Walking on broken asphalt and descending pathways, the voices seem to get a lot louder. The people passing by at first just read their books in the sun and sit on the grass, but as Sproul Plaza comes within view, a different set of people are seen on the open space and most popular area of UC Berkeley. These are people holding up signs and banners, with red bands on their arms and chalk in their hands. On this day, many groups join together, including an effort from SF State, to show support by waving banners and raising their fists in anger against the proposed tuition increase of eighty one percent. This story is not only familiar for SF State, or California for that matter, but the whole nation. With various organizations coming from different backgrounds and a multitude of political ideologies, they all share a similar view: Tax the rich and strengthen the working class.
He walks into the empty class located at Burk Hall 226. As soon as the chairs are rearranged in a circle, he sets his black coat on his chair and pulls out a pen and black notebook from his messenger bag. With attentive eyes, he focuses in the direction of where the economic information is coming from. While he writes, a circle of about twenty students are introduced to a familiar idea that seems to push away the economic troubles they seem to know all too well.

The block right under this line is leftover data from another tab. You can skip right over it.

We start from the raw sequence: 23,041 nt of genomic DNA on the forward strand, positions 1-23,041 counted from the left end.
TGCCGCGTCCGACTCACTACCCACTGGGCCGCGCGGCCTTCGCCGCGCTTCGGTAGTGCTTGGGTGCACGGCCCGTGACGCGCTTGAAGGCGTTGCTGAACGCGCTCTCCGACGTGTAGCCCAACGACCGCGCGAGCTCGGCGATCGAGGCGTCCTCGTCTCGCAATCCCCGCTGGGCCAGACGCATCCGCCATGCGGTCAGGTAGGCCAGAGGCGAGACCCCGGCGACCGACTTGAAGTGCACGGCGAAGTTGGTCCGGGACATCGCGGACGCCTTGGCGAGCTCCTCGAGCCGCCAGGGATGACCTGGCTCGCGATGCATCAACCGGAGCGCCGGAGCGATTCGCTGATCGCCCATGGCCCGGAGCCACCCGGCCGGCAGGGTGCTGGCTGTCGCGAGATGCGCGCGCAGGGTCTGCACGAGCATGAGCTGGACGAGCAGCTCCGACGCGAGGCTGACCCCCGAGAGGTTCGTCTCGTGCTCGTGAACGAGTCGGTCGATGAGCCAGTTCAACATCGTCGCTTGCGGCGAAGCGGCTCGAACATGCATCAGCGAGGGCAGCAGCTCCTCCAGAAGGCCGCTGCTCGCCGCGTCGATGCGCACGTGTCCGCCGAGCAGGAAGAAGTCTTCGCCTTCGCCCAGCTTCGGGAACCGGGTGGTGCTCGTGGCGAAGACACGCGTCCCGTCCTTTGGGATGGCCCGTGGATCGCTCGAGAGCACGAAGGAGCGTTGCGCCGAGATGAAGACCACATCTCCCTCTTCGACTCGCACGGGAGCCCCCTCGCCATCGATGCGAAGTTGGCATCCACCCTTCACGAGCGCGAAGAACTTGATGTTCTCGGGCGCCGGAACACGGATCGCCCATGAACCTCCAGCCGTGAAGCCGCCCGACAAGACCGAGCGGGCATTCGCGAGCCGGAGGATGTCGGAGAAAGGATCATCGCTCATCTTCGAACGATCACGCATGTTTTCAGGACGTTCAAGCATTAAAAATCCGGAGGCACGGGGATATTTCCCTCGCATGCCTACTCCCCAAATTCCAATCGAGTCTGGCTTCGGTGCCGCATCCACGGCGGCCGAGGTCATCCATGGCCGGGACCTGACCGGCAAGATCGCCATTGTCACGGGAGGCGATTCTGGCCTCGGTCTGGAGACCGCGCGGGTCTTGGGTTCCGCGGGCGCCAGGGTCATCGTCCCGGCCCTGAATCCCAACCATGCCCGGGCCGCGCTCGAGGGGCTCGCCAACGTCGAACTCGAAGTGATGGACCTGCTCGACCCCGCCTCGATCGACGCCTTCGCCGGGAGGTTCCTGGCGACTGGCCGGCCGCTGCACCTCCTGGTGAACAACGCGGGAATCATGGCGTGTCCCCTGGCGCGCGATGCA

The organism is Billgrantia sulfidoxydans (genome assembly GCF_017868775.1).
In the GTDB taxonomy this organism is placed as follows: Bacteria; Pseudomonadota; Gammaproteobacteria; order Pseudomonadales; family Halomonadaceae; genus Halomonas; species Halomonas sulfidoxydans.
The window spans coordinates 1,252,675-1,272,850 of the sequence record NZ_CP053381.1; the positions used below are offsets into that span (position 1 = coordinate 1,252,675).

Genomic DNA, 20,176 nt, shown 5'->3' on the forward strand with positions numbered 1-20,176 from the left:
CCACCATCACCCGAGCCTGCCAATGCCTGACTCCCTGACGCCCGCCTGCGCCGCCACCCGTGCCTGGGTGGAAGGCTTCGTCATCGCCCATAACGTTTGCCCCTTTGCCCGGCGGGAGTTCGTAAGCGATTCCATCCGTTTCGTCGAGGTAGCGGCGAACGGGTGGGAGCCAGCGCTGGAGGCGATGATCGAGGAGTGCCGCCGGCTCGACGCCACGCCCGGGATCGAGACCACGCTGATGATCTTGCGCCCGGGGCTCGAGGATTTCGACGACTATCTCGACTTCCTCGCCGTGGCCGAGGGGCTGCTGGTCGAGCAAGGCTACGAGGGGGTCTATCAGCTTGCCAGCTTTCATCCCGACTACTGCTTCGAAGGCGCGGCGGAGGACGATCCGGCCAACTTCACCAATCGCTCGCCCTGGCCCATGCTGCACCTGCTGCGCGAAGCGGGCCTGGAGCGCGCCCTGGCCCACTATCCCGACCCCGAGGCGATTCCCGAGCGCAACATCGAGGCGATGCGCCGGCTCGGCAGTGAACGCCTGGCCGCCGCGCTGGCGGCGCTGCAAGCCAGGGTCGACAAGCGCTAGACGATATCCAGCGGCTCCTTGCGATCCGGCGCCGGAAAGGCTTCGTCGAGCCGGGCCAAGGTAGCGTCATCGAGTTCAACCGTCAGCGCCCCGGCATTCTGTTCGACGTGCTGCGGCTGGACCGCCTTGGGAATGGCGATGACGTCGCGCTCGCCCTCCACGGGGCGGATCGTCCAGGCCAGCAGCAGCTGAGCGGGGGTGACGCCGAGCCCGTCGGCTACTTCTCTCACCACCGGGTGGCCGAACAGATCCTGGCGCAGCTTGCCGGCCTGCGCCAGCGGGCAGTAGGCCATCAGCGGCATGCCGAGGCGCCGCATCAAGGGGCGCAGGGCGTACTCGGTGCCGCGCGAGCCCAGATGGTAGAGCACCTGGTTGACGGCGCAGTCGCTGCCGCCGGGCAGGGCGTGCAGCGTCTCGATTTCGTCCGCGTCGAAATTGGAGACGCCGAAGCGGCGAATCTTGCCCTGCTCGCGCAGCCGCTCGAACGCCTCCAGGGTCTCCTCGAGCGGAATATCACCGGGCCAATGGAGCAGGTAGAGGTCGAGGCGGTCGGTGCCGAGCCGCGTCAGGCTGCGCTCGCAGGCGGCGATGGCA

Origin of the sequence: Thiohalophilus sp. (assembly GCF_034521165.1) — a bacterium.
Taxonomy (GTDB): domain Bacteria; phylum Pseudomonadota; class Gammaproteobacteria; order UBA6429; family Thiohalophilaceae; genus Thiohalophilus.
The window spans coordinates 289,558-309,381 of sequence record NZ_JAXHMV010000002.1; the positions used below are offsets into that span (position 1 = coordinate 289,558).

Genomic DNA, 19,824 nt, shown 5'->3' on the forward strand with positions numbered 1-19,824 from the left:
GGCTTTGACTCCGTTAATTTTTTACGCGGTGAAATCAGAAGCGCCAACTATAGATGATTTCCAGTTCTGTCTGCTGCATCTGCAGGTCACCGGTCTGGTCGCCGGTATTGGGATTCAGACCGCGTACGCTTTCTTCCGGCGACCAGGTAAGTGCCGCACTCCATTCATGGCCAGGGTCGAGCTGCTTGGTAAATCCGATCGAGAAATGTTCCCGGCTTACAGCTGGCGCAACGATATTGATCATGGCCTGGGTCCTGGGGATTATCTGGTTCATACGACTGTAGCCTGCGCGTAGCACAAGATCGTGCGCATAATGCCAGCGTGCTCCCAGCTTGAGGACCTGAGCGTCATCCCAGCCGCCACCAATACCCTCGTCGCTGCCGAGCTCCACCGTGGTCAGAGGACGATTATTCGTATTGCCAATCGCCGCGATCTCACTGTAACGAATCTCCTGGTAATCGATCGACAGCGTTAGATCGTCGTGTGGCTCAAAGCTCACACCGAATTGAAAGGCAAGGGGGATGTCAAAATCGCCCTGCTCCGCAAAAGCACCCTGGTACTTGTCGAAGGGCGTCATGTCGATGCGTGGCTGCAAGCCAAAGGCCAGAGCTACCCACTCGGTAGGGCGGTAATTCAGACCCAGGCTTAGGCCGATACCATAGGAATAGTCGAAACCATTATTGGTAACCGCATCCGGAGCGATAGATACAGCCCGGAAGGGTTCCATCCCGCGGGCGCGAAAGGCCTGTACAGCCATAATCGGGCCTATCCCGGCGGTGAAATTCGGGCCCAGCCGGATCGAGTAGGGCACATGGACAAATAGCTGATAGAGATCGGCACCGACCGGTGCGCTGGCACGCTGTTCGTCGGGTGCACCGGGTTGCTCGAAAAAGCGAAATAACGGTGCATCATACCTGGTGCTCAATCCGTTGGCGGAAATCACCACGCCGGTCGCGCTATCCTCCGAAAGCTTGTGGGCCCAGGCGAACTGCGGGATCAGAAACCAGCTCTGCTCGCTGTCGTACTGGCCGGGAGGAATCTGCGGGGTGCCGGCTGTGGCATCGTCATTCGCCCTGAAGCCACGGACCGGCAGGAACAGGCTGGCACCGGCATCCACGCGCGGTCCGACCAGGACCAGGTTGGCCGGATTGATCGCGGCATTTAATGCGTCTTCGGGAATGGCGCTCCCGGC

The meeting is entitled “Stop the Budget Cuts: A Socialist Perspective,” and the socialist concept is the same one that was introduced for uniting the common workers for equal opportunities by Karl Marx. Before the meeting begins, twenty-five-year-old Terence Yancey says, “The idea of this organization is to give students a voice, to organize independently and fight against the economic problems of capitalism.”
Capitalism, in a general sense, is the idea of privately owning means of production for the purpose of profit, usually taking part in competitive markets.
In collaboration with the Socialist Organizer, Yancey, a philosophy major, seeks to organize dedicated students toward speaking out against the budget issues in schools, and specifically in universities. In documents, flyers and literature made available at the table behind the circle, the Bay Area branch of the nationwide organization explains what socialism is and how it can be practiced to resolve this particular problem of deficits in schools, among other things.
Within the United States, it is not strange to believe that socialism has been historically downplayed by mostly right-wing political figures such as the Tea Party and US presidents during the time of the Cold War.
“Socialism is mainly a form of critical thinking,” says James Quesada, an Anthropology professor at SF State. “But historically [in the US], its been given a negative reputation and there’s a misunderstanding on how the [socialist] power operates.”
“Generally, there are a lot of misconceptions about socialism,” says Yancey. “A lot of people associate it with Stalinism. For example, what the Russian Revolution was supposed to be and what it turned into,” explains Yancey, referring to Harry Ring’s article, Why You Should Be a Revolutionary. The article elaborates on how figures that represented the Russian Revolution were on trial in Moscow, labeled as enemies of the same revolution by Joseph Stalin.